Home Working Network Attacks Lead 2020 Scam Surge

How to cope with latest scam surge: Internet Scambusters #929

If we didn’t already know that 2020 has turned into one of the craziest-ever years, crooks driving a new scam surge have delivered the proof.

Ninety percent of all health alert websites are fake, more than half a million web conferencing accounts have been compromised, and scammers have found a cunning way of using ID theft victims’ names to raise emergency loans.

We’ll give you the details in this week’s issue — plus the information you need on how to deal with them.

Let’s get started…

Home Working Network Attacks Lead 2020 Scam Surge

The past few months of this crazy year have seen a huge scam surge and changing the most common types of con tricks.

Ninety percent of all websites relating to current health alerts are fakes, while stolen details of an estimated half million web conferencing addresses are being offered for sale on the dark web.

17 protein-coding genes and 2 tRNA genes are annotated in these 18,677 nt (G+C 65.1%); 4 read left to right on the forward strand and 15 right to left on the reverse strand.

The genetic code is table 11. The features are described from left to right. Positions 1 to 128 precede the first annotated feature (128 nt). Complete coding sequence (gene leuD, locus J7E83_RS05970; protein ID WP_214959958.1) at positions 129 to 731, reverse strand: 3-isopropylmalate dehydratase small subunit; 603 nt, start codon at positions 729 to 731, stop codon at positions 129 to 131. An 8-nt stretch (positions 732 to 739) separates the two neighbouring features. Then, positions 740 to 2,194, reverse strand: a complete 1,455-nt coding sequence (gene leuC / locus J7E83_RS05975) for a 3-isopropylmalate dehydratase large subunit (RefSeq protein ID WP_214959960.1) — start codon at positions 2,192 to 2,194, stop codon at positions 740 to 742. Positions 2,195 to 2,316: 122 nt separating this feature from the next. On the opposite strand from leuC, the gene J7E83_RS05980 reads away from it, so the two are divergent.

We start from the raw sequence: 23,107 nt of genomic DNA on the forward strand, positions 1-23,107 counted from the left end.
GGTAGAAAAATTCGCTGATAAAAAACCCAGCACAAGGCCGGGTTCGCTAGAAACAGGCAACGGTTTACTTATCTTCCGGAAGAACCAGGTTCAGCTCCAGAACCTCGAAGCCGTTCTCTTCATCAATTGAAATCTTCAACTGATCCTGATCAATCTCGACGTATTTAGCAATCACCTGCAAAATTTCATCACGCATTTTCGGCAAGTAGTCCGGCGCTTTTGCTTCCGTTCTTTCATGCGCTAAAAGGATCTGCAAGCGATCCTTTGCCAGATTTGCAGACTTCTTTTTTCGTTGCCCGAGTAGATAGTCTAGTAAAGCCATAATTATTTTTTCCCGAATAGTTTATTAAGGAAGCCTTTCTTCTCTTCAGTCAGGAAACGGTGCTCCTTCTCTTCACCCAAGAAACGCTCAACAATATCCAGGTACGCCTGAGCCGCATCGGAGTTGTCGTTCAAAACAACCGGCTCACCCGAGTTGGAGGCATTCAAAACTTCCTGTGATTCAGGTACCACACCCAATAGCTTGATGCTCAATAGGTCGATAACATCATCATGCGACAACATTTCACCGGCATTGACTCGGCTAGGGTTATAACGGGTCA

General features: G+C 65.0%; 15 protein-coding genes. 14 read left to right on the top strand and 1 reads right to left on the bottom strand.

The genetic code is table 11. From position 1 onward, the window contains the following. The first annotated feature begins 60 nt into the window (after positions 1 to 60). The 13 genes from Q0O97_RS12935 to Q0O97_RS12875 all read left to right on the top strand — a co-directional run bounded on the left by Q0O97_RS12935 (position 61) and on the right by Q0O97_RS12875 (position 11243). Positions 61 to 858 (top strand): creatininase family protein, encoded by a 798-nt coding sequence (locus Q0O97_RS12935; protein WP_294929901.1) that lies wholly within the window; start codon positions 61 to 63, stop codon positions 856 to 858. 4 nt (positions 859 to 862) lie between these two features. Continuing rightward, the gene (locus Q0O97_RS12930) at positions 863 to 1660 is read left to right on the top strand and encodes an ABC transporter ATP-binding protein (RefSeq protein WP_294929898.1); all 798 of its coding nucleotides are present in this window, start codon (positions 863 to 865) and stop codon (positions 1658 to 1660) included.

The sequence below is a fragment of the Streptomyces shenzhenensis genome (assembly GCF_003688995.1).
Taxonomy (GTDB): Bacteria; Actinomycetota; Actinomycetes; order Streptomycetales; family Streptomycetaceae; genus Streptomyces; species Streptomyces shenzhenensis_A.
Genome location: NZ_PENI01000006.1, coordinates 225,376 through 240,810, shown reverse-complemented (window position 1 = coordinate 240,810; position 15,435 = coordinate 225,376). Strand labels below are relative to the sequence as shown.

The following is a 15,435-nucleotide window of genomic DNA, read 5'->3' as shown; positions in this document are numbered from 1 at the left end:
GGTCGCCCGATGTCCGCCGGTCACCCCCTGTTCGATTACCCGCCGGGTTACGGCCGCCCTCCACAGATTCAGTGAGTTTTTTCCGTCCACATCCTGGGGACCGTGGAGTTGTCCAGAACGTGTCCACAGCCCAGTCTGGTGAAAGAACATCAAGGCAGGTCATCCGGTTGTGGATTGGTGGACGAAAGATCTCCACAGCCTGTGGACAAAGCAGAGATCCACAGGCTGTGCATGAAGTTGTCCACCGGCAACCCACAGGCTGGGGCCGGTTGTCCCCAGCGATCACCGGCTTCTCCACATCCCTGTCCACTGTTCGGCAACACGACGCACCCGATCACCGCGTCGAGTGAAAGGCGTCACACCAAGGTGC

That’s according to Internet intelligence expert David Gewirtz in a mid-September update.

He’s been researching how scam trends have changed in recent months and some of the most alarming traits. Here are some of the items from his list along with our tips on what to do:

* A rise of 40% in the number of insecure links between work-from-home computer users and their work networks. Separately, security firm Malwarebytes just reported that 1 in 5 of all firms say they’ve had a data breach directly as a result of home working.